Which doesn’t change the final outcome, that the main clay types in teapot form still brew the same tea in different flavour profiles ;)

But I agree in the sense that the differences are marginal and not noticeable if not compared attentively side by side. maybe with the exception of Duanni, where I found the difference most prominent.
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Youzi
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Tue Nov 05, 2019 6:36 am

Bok wrote:
Tue Nov 05, 2019 6:31 am
Youzi wrote:
Tue Nov 05, 2019 6:23 am
faj wrote:
Tue Nov 05, 2019 6:13 am
Out of curiosity is there any special virtue Li Pi Ni (the ore) is supposed to have from a tea drinking perspective?
Opinion, not fact:
I don't think there's a major difference within the major clay types.

What matters much more is the mesh size, firing temperature (primary porosity ), processing of the clay and pounding (secondary porosity)
Which doesn’t change the final outcome, that the main clay types in teapot form still brew the same tea in different flavour profiles ;)

But I agree in the sense that the differences are marginal and not noticeable if not compared attentively side by side. maybe with the exception of Duanni, where I found the difference most prominent.
Sorry, maybe we misunderstood each other?

What I mean is: Di Cao Qing, Qing Hui Ni, Qing Shui Ni, all brews like basically Zini.

There's a noticable difference between Zhuni, Hongni, Zini.

Tuanni, because it's not a pure clay in its raw form, can be noticeably different within itself.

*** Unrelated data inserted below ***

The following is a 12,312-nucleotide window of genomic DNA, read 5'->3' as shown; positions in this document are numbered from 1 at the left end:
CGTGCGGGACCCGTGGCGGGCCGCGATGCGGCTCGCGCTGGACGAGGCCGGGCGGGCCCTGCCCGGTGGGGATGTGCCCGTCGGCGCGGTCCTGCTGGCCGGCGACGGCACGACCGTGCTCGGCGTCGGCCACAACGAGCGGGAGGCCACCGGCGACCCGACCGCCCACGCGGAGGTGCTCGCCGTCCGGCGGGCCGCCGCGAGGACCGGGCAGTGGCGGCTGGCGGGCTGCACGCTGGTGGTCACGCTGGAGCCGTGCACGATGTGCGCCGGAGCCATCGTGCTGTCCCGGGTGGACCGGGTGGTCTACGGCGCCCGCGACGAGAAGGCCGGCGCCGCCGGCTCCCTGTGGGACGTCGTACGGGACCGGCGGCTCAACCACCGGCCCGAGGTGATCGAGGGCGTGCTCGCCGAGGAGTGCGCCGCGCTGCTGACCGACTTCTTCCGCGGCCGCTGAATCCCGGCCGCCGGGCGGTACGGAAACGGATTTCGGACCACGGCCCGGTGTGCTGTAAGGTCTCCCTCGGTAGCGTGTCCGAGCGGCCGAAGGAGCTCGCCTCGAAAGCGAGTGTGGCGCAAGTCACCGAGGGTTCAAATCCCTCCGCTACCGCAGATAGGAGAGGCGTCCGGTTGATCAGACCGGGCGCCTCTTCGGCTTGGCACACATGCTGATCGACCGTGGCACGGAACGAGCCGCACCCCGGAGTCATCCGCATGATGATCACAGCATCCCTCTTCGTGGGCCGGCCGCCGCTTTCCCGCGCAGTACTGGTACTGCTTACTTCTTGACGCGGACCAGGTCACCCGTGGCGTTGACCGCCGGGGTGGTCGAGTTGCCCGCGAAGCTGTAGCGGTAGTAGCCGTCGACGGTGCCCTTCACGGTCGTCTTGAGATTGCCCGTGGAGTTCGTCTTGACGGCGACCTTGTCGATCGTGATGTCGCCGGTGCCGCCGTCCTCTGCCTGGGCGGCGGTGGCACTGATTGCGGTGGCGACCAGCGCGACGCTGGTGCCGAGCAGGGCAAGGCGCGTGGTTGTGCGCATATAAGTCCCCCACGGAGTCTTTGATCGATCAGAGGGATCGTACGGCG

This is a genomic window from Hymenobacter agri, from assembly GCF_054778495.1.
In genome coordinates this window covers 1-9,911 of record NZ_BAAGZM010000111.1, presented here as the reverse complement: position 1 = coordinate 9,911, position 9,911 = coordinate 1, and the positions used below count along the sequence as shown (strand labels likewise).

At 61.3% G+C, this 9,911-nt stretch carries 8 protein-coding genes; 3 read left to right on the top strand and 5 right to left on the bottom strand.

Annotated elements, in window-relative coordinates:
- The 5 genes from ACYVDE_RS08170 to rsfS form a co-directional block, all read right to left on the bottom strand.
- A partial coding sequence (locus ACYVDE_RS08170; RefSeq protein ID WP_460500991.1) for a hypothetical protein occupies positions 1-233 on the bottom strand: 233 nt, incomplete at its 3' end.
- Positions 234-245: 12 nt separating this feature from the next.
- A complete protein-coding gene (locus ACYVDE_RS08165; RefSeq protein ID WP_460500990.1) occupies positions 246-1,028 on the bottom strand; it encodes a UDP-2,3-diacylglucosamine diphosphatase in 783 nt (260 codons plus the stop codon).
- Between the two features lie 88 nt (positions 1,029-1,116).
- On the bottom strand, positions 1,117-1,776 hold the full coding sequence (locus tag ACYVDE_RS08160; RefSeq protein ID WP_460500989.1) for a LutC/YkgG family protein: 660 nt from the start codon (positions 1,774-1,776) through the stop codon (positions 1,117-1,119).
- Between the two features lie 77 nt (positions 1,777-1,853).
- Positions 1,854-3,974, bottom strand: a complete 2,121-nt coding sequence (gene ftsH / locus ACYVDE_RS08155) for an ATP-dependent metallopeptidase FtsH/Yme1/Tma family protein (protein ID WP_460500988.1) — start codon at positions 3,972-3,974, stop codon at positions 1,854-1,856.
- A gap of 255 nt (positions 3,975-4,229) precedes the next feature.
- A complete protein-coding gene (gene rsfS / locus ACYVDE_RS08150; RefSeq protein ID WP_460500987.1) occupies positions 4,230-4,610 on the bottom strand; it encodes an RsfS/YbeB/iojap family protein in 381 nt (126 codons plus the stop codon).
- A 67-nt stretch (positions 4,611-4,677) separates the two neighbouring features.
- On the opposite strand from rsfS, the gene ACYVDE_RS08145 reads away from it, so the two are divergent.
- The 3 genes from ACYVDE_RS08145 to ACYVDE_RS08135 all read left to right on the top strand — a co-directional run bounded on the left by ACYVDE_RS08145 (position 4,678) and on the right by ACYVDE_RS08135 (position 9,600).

Last edited by Youzi on Tue Nov 05, 2019 8:32 am, edited 2 times in total.
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Bok
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Tue Nov 05, 2019 6:51 am

@Youzi yes I misunderstood! Sorry about that. Agreed about the Zini-family :)

There are still minute differences but it’s hard to tell if it’s due to the clay or the other factors that you mentioned. I found that individual pots, rather than clays have a certain profile and teas that match it, often defying the commonly agreed characteristics.
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Youzi
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Tue Nov 05, 2019 7:13 am

Bok wrote:
Tue Nov 05, 2019 6:51 am
Youzi yes I misunderstood! Sorry about that. Agreed about the Zini-family :)

There are still minute differences but it’s hard to tell if it’s due to the clay or the other factors that you mentioned. I found that individual pots, rather than clays have a certain profile and teas that match it, often defying the commonly agreed characteristics.
Of course, actually what matters is the finished product, the pot it self. That's what will define what kind of the it'll make.

There's a saying, which I say too many times, that I'm not sure anymore If I made it up or read it somewhere, but it goes like this:

"The Teapot chooses the Tea"

So you can have guesses based on certain attributes, but at the end of the day what'll decide if a tea is good with a teapot is when you try it out yourself for said pot.